PARIS -- This French Open has been abuzz with talk of a revamped world order, where the former big four of tennis -- Great Britain, France, Australia and the United States -- officially have been deposed by a rabble-rousing pack of other countries.
Ana Ivanovic's lovely face is just right for a new currency. She is a Serbian citizen and a Swiss resident whose formative training in Basel was bankrolled by an Israeli-born Swiss entrepreneur. Her physical trainer is Australian and her current part-time coach is a Dutch consultant for a German sportswear giant.
In another clear sign that national borders have become subordinate to economic forces, Ivanovic will play Saturday's Roland Garros final against defending champion Justine Henin without the benefit of official coaching. Sven Groeneveld, who works with adidas-sponsored players who are without or between coaches, is prohibited from giving Ivanovic tactical advice when she plays another adidas athlete.
But while Ivanovic, 19, might be emblematic of the sport's global marketplace, she's atypical in another way. Women's tennis has been notorious for claustrophobic relationships between coaches and athletes. Some of the most sensational success stories and blowups in the game have come out of the alchemy created by overbearing fathers and daddy's girls, control-freak boyfriends and Stepford wives.
Don't let those dimples fool you. Ivanovic is the hands-on CEO of her own growing little conglomerate, and her management style apparently includes an aversion to merging the personal with the professional.
"Before, I had a couple of experience(s) when I spent too much time with a coach, and I didn't find it worked well for me," Ivanovic, who parted with her last full-time coach, Australian David Taylor, last January, said Friday. "And it's important to have my own space, and also, a little bit of my private life. And I think a relationship with a coach, it's very important to don't get too personal.
"I really trust [Groeneveld] and he trusts in me, so that's why it's working very well for us that's also the way I can learn the most how to deal. Because in the end of the day, when I'm on the court, I'm alone. And I have to learn how to deal with the emotions then."
That sound you hear in the background is several generations of female athletes giving Ivanovic a standing ovation.
Mentoring in the women's game isn't all dysfunctional or doomed, but long-term happiness is rare. Henin and her coach of many years, Carlos Rodriguez, are the exception.
Groeneveld, who has worked with a long list of prominent players including Monica Seles, Mary Pierce, Tommy Haas and Michael Stich, also deserves some credit for this winning formula. It takes a certain kind of ego to accept being kept at arm's length.
"What makes her so sweet but so tough [is that] she knows what she wants," Groeneveld said of Ivanovic this week. "That makes it simple. And I encourage that. She gives herself the best chance to win matches.
"Ana is in charge. She's the one who communicates with her whole team. Great players are strong personalities. They need people more who support them, not tell them what to do."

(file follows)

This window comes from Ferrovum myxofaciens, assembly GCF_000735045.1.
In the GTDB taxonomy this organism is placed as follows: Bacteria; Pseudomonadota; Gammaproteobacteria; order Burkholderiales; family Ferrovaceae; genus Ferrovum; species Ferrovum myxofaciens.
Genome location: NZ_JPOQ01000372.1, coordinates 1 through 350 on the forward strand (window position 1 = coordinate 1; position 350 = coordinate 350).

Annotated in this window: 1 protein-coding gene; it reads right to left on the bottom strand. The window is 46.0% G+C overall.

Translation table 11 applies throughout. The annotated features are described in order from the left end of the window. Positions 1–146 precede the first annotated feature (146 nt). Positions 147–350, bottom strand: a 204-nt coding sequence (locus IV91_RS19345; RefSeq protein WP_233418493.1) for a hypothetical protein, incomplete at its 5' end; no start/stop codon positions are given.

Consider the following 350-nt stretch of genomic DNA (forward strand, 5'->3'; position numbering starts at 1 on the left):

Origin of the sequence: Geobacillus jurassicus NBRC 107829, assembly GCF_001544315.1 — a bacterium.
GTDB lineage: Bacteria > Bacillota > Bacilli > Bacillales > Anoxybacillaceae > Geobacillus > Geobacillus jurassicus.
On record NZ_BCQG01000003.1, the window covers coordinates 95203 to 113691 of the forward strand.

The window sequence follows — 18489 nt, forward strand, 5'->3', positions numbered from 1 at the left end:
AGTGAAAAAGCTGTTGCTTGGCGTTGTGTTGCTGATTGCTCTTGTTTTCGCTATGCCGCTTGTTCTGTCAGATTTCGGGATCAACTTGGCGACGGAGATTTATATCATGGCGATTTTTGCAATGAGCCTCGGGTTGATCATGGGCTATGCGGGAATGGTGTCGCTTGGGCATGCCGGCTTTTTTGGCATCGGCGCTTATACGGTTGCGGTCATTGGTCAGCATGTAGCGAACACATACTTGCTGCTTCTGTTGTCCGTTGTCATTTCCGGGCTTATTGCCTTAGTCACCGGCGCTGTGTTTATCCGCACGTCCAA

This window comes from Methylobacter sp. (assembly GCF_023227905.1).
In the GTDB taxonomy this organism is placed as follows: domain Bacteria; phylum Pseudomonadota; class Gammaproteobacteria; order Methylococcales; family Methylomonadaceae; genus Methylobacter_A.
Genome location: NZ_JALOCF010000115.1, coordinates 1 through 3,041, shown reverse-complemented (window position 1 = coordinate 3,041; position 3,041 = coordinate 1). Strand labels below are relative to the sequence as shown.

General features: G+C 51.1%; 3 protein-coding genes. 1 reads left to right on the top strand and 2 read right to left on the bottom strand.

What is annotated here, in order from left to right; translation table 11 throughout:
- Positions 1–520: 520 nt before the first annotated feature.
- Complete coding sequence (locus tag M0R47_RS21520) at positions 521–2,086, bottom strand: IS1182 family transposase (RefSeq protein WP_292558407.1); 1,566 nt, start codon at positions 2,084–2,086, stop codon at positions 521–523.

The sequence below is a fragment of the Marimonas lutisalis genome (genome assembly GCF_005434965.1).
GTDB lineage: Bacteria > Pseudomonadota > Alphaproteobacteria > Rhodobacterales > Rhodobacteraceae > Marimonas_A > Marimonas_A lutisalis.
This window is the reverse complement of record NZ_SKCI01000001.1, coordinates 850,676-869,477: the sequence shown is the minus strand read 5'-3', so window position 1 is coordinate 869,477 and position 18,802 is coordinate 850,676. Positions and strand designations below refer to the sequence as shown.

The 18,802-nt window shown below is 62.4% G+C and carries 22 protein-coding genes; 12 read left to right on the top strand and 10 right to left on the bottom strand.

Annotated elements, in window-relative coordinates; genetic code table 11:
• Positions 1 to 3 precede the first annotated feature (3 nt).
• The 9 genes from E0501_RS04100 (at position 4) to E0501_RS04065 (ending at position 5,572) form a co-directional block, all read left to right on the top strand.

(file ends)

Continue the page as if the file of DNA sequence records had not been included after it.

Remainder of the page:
Ivanovic's parents waved off reporters who charged into the players' lounge to get the up-close-and-personal view moments after she clobbered Maria Sharapova in the semifinal.
Instead, it was left to Dan Holzmann, Ivanovic's financial patron during her formative years and now her business manager, to describe what she was like when she came to his home in Basel for a two-hour meeting when she was 14. He saw a driven, talented young athlete who also had the personality and looks to nudge any other princess from the marketing "throne," as he put it.
"Nice, humble, modest, very shy," said Holzmann, who estimated he spent more than half a million dollars over five years to fund Ivanovic's training in Basel and travel for her mother. "And she works so hard," Holzmann said. "She'd throw up on the court. I have seen her turning white."
Ivanovic was grateful, to a fault, for some smaller favors. Holzmann said she was overcome once when he gave her $100 in pocket money, and never used it.
Perhaps this isn't so surprising when you consider that some of Ivanovic's first practices in Belgrade took place in an empty swimming pool with a carpet covering the bottom.
"It was impossible to play crosscourt, because it was this far from the wall," Ivanovic said, indicating a tight space. "So we had to keep playing down the lines. And that was the courts we had during the winter."
Thus hemmed in as a kid, Ivanovic has evolved into a young woman who wants room to grow. Now that she has her own resources to draw on, she unapologetically cherry-picks the help she needs to be the best, hiring, firing, borrowing and buying as she chooses. Right now, it seems savvy rather than capricious.
Before winning the Berlin title last month, she spent some time at the Sanchez-Casal academy in Barcelona. She has had a full-time physical trainer, Aussie Scott Burns, for the last nine or 10 months.
Yet Groeneveld was quick to remind reporters that she is still a work in progress.
"Through time, she'll mature," he said. "She will face ups and downs. Right now people will help her get up, next time they might take her down. Let's see how she comes out of it."
Friday, on the eve of the most important match of her career, Ivanovic underscored her recent arrival when she was asked what ranked as her biggest previous milestone. "Probably yesterday," she said, referring to her semifinal win.
Who else could accessorize her tennis outfit with pearl earrings and black ankle braces and somehow make it all work? This self-possessed young woman represents not only a new, hungry nation on the tennis scene but a fresh approach that combines a model's looks with a personalized business model.
Bonnie DeSimone is a freelancer who is covering the French Open for ESPN.com.